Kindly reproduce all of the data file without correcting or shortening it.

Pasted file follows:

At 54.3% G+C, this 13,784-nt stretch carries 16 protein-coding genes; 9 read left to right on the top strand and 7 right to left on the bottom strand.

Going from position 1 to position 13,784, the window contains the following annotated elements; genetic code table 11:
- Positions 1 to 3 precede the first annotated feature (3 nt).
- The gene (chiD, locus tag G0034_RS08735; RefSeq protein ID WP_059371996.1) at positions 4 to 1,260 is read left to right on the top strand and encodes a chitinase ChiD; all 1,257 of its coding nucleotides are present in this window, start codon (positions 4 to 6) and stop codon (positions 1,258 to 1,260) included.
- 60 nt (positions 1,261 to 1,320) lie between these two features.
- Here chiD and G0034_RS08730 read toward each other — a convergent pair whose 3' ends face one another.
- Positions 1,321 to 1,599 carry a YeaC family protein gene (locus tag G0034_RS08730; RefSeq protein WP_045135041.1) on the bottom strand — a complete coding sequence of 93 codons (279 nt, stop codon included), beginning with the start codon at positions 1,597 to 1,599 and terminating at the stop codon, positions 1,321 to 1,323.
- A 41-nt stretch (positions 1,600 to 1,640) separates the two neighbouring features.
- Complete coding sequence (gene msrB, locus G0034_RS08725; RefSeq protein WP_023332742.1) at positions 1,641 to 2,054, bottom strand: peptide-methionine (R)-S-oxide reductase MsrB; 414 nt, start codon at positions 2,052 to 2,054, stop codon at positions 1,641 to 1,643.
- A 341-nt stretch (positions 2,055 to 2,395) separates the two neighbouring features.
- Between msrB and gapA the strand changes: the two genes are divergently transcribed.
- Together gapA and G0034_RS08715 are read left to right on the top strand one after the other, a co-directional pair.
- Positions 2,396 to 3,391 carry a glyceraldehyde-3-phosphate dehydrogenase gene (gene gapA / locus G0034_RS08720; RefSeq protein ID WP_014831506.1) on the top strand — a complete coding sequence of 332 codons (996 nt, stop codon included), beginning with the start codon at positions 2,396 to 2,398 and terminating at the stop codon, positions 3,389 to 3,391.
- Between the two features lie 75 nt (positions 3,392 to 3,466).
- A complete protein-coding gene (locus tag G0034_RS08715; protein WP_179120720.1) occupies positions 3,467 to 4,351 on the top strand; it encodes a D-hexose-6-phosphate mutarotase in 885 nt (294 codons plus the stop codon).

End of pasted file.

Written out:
At 54.3% G+C, this 13,784-nt stretch carries 16 protein-coding genes; 9 read left to right on the top strand and 7 right to left on the bottom strand.

Going from position 1 to position 13,784, the window contains the following annotated elements; genetic code table 11:
- Positions 1 to 3 precede the first annotated feature (3 nt).
- The gene (chiD, locus tag G0034_RS08735; RefSeq protein ID WP_059371996.1) at positions 4 to 1,260 is read left to right on the top strand and encodes a chitinase ChiD; all 1,257 of its coding nucleotides are present in this window, start codon (positions 4 to 6) and stop codon (positions 1,258 to 1,260) included.
- 60 nt (positions 1,261 to 1,320) lie between these two features.
- Here chiD and G0034_RS08730 read toward each other — a convergent pair whose 3' ends face one another.
- Positions 1,321 to 1,599 carry a YeaC family protein gene (locus tag G0034_RS08730; RefSeq protein WP_045135041.1) on the bottom strand — a complete coding sequence of 93 codons (279 nt, stop codon included), beginning with the start codon at positions 1,597 to 1,599 and terminating at the stop codon, positions 1,321 to 1,323.
- A 41-nt stretch (positions 1,600 to 1,640) separates the two neighbouring features.
- Complete coding sequence (gene msrB, locus G0034_RS08725; RefSeq protein WP_023332742.1) at positions 1,641 to 2,054, bottom strand: peptide-methionine (R)-S-oxide reductase MsrB; 414 nt, start codon at positions 2,052 to 2,054, stop codon at positions 1,641 to 1,643.
- A 341-nt stretch (positions 2,055 to 2,395) separates the two neighbouring features.
- Between msrB and gapA the strand changes: the two genes are divergently transcribed.
- Together gapA and G0034_RS08715 are read left to right on the top strand one after the other, a co-directional pair.
- Positions 2,396 to 3,391 carry a glyceraldehyde-3-phosphate dehydrogenase gene (gene gapA / locus G0034_RS08720; RefSeq protein ID WP_014831506.1) on the top strand — a complete coding sequence of 332 codons (996 nt, stop codon included), beginning with the start codon at positions 2,396 to 2,398 and terminating at the stop codon, positions 3,389 to 3,391.
- Between the two features lie 75 nt (positions 3,392 to 3,466).
- A complete protein-coding gene (locus tag G0034_RS08715; protein WP_179120720.1) occupies positions 3,467 to 4,351 on the top strand; it encodes a D-hexose-6-phosphate mutarotase in 885 nt (294 codons plus the stop codon).